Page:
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Advocates hit the Hill for National Bike Summit lobby day

Posted by on March 8th, 2017 at 7:58 am

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Bikes — and the people who love them — are making their presence felt on Capitol Hill today.
(Photo: J. Maus/BikePortland)

Hundreds of advocates are on Capitol Hill in Washington D.C. today to remind members of Congress that bicycling — and transportation reform in general — is a high priority for the American people.

Lobby day is one of the most important elements of the League of American Bicyclists’ National Bike Summit. It’s a time for advocates to make a personal connection with their elected representatives, share stories about why bicycling matters, and make specific “asks” for bills and policies to support.

“No one knows what to expect or what’s going to come up.”
— Caron Whitaker, League of American Bicyclists federal policy director

The League works with coordinators from each state to create a game plan and a schedule of meetings in the House and Senate office buildings. Typically the focus is on building support for parts of the transportation bill — but with so few details known about Trump’s infrastructure plans, this year is a bit different.

League Federal Policy Director Caron Whitaker shared last night that the defining word around transportation on the Hill right now is “uncertainty.” “No one knows what to expect or what’s going to come up,” she said. “That’s uncomfortable.”

In this context, the official “asks” we’re making of Senators and House Reps are simple: Will you support biking and walking investments in any transportation package that gets introduced? And on the House side, the ask is to support the Vision Zero bill introduced last week by Reps. Earl Blumenauer and Vern Buchanan.

To help make the case, the Oregon delegation has folders for each meeting with leave-behinds. This year we’re highlighting two major trail projects — the Historic Columbia River Highway State Trail and the Oregon Timber Trail.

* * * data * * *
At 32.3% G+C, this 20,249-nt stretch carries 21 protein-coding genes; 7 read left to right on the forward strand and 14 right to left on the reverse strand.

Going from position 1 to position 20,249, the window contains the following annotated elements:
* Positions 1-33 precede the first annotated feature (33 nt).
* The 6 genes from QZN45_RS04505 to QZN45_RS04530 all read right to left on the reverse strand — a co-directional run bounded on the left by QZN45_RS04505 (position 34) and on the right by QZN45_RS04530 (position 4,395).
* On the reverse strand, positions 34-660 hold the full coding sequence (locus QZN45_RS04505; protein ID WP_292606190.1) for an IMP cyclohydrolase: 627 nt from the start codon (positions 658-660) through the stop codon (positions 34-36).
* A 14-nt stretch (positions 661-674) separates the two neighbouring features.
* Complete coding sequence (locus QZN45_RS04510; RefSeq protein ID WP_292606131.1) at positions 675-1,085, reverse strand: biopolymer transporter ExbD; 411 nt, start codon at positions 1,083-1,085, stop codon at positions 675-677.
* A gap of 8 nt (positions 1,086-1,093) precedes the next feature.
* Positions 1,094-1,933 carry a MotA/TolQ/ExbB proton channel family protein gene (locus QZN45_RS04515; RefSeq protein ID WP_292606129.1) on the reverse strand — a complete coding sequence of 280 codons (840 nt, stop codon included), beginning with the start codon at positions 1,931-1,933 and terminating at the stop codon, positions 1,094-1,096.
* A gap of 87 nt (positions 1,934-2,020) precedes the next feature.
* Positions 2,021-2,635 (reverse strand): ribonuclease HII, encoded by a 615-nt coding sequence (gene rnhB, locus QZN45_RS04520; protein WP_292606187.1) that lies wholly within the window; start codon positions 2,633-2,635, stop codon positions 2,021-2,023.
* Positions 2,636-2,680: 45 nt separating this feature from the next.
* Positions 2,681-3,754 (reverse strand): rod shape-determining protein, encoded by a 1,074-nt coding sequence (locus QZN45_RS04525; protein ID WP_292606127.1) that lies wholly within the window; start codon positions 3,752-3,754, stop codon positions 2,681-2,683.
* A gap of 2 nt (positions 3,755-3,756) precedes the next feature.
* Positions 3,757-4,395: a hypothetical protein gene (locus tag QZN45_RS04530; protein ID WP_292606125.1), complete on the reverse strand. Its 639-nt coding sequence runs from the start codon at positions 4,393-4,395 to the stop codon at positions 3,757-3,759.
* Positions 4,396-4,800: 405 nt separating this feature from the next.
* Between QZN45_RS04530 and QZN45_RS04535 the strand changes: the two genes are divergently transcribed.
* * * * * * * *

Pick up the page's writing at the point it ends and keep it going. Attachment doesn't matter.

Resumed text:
To supplement our case for bicycling on a national level, the League has provided compelling data and charts. The one below will likely be very influential. It shows that biking and walking projects (like paths, sidewalks, and greenways) create more jobs per million dollars spent than other types of infrastructure:

(Source: Association of State Highway and Transportation Officials; Average Direct Jobs by Project Type (2012))

I’ll be tagging along with Oregon advocates all day. Stay tuned for a full report.

— Jonathan Maus: (503) 706-8804, @jonathan_maus on Twitter and jonathan@bikeportland.org

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But I wonder: for how long do these jobs last? I think that job-months would be more important than just a raw number of jobs, especially for the people whose livelihood depends on such jobs.

mike
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mike

Can’t help but wonder that during our current political mess does congress really give a rip. Good luck with that one

Mike Sanders
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Mike Sanders